Fine Art Printing?

Discussion in 'Digital Discussion & Q&A' started by Cozzi70, Jun 26, 2008.

  1. Cozzi70

    Cozzi70 TPF Noob!

    Joined:
    Jun 26, 2008
    Messages:
    1
    Likes Received:
    0
    Can others edit my Photos:
    Photos NOT OK to edit
    Does anyone out there have any advice on printing digital photos? I am looking for fine art quality. I am also interested in the preservation of the photograph as well. Thanks!
     
  2. designjordi

    designjordi TPF Noob!

    Joined:
    Jul 3, 2008
    Messages:
    25
    Likes Received:
    0
    Location:
    Calgary, Alberta
    Can others edit my Photos:
    Photos NOT OK to edit
    Hmm... well the first thing I can think of would be to make sure you have a big enough picture. You certainly don't want to deal with pixelation! (unless it's your creative outlet, of course) If you're printing in Lightroom, the default print resolution with low print sharpening works quite well. Some papers that I found pretty nice too are the Epson papers. Ultra Prem. Luster and Velvet Fine are pretty nifty. What kind of printer and software will you be printing... just out of curiosity.
     
  3. Alpha

    Alpha Troll Extraordinaire

    Joined:
    Mar 15, 2005
    Messages:
    5,454
    Likes Received:
    41
    Location:
    San Francisco
    Can others edit my Photos:
    Photos NOT OK to edit
    Fine art quality from a digital file means one of two processes. The first is inkjet on acid-free paper. The second is a laser exposure system such as a LightJet, Lambda, or Chromira, which takes a digital image and exposes it onto traditional photo paper. I personally prefer the latter but others like inkjet. Either can be done at a professional lab/print shop. Enlargements generally require extra sharpening.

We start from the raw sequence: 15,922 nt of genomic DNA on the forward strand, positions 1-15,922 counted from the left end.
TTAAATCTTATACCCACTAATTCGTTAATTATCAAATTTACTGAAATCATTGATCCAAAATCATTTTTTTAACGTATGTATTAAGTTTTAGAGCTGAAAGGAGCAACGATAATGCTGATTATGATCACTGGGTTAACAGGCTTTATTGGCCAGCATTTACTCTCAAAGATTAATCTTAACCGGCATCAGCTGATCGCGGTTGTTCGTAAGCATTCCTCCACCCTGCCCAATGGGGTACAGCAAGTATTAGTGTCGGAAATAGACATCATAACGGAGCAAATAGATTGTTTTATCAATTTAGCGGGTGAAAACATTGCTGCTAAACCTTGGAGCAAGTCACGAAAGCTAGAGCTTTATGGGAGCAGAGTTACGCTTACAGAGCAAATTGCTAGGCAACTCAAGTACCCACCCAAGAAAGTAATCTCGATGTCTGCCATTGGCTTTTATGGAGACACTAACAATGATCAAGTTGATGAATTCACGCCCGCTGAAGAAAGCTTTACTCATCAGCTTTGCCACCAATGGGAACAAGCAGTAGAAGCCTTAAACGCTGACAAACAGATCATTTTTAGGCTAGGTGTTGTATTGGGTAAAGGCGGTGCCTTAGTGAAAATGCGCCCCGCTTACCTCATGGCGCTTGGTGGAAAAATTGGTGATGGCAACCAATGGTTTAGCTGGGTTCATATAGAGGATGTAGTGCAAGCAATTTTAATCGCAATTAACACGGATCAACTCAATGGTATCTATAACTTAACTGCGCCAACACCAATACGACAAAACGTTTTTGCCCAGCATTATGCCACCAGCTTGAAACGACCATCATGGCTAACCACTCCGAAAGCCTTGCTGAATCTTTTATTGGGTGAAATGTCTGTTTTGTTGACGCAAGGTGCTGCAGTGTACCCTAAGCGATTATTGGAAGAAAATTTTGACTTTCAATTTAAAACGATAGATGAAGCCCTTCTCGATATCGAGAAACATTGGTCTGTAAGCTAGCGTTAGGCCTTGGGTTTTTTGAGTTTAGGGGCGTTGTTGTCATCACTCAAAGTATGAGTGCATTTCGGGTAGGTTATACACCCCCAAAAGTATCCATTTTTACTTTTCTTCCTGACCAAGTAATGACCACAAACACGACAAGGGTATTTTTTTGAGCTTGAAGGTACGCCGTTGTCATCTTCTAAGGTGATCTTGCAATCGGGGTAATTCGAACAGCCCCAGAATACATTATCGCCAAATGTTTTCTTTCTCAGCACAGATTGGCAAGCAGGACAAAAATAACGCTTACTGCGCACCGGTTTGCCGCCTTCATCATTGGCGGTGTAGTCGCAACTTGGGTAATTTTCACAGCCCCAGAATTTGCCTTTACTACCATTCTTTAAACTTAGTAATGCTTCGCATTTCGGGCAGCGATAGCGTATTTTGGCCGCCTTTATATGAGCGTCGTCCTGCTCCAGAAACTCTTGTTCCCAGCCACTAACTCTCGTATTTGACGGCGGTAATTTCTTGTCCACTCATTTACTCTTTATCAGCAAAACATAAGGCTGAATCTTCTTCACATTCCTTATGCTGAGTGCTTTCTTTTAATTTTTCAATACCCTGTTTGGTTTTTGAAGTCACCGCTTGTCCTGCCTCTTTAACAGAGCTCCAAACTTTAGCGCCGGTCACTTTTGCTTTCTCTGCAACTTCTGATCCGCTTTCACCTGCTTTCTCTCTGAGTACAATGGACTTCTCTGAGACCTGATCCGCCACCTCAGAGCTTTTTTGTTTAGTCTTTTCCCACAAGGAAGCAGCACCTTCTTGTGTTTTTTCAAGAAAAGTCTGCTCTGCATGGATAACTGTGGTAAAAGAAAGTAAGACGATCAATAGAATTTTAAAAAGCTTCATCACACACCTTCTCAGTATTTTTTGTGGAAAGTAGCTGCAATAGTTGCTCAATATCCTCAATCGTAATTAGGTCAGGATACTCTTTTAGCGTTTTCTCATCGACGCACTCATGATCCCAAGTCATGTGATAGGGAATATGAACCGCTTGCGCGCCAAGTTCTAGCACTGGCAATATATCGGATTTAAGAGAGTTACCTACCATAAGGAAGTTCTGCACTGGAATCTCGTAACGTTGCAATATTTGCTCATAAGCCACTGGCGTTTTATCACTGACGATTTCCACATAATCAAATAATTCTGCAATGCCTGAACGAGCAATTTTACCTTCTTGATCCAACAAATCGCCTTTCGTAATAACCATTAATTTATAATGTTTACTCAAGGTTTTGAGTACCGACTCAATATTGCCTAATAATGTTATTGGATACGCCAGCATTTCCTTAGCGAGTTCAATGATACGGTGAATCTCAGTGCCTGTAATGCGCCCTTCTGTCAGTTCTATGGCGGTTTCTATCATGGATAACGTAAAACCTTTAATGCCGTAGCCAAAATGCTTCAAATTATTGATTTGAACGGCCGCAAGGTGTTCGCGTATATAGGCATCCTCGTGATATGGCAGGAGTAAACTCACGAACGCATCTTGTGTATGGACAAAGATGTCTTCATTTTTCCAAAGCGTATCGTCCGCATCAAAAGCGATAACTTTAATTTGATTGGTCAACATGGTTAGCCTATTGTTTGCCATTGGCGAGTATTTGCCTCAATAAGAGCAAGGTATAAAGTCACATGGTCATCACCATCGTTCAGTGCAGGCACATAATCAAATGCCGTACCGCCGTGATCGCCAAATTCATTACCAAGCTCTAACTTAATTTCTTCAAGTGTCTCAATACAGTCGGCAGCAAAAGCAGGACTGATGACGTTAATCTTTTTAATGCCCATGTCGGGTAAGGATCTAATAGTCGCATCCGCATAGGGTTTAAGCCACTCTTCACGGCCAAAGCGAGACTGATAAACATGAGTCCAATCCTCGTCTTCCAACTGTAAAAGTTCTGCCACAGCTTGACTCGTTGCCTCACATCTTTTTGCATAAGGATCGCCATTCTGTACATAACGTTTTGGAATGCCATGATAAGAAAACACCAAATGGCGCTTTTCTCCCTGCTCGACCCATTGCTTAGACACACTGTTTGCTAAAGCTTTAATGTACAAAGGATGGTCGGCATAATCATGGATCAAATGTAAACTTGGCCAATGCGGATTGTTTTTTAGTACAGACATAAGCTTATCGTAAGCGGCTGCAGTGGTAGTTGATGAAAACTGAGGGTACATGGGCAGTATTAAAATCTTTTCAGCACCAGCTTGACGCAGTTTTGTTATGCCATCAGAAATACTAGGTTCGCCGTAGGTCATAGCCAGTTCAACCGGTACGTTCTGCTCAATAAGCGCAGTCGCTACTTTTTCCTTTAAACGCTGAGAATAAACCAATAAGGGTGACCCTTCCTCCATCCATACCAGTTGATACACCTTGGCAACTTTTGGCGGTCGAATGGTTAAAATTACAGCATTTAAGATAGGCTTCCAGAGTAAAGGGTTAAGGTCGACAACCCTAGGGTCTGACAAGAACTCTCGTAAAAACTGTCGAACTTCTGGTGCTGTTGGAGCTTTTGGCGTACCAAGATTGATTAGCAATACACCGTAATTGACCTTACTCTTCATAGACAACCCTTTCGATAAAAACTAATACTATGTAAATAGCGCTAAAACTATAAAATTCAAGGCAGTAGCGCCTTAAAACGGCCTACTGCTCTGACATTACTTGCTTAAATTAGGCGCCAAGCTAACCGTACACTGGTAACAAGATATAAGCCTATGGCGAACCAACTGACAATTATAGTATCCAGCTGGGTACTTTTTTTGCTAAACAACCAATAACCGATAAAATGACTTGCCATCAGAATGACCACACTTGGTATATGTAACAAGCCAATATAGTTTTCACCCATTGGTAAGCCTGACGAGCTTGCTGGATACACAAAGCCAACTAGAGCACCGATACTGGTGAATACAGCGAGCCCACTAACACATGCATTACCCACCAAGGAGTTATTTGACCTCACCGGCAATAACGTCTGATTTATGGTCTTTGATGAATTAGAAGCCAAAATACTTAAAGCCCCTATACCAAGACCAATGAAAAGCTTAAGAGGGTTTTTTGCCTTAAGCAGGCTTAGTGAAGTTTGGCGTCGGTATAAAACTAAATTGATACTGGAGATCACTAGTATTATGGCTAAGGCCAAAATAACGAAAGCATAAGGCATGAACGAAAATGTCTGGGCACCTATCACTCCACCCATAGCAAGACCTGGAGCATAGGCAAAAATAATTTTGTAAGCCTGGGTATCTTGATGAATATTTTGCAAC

Standard printing specs:
    -TIFF is default but they'll also print JPG and a few other formats.
    -300 dpi (305 dpi for LightJet) @ canvas size.
    -Lab will specify either sRGB or Adobe RGB 1998.

    As for mounting, it can be done onto acid-free archival matte, but this is expensive. The preferred and generally cheaper option for a lot of people is skipping the traditional matting process altogether and opting to have the image held into the frame w/ a layer of matting spacers.
     
  4. Helen B

    Helen B TPF Noob!

    Joined:
    Sep 16, 2007
    Messages:
    3,296
    Likes Received:
    465
    Location:
    Hell's Kitchen, New York
    Can others edit my Photos:
    Photos NOT OK to edit
    That's a fairly big subject that you have asked about. Are you thinking of doing it yourself or getting it done by someone else? Colour or B&W?

    I have a general preference for inkjet prints because of the range of paper surfaces available and the greater density range when compared to light sensitive paper.

    I use the usual archival matte boards for matting, and UV-resistant glazing - either Tru-Vue Museum (glass) or Optium Museum (acrylic). These are also anti-reflective, thanks to a coating that is similar to the coating on camera lenses, albeit not so high quality.

    Best,
    Helen
    PS A Chromira is an LED printer, not a laser printer.
     
  5. Alpha

    Alpha Troll Extraordinaire

    Joined:
    Mar 15, 2005
    Messages:
    5,454
    Likes Received:
    41
    Location:
    San Francisco
    Can others edit my Photos:
    Photos NOT OK to edit
    Could you elaborate? I haven't been able to discern any significant advantages of the Chromira over the other two. The only difference I've noted is that the Chromira can only print RA4.
     
  6. BusToBedlam

    BusToBedlam TPF Noob!

    Joined:
    Aug 26, 2008
    Messages:
    5
    Likes Received:
    0
    Can others edit my Photos:
    Photos NOT OK to edit
    I do much of my own printing using an Epson 4800. Printing on fine art acid free rag papers using pigment inks or on Epson's premium luster paper for a little more shine.

    For commercial services for prints I have used everything from Costco to West Coast Imaging. I think it's always important to mat prints and go with just conservation or archival rag matting from online companies like Redimat or Light Impressions sometimes. My prints are coming off a Canon 1DS and post is done in Photoshop from the RAW file.
     

Share This Page

Search tags for this page
art printing forums
,

chromira vs inkjet

,
fine art printer forum
,
huge fine art photo prints forum
,
light impressions vs redimat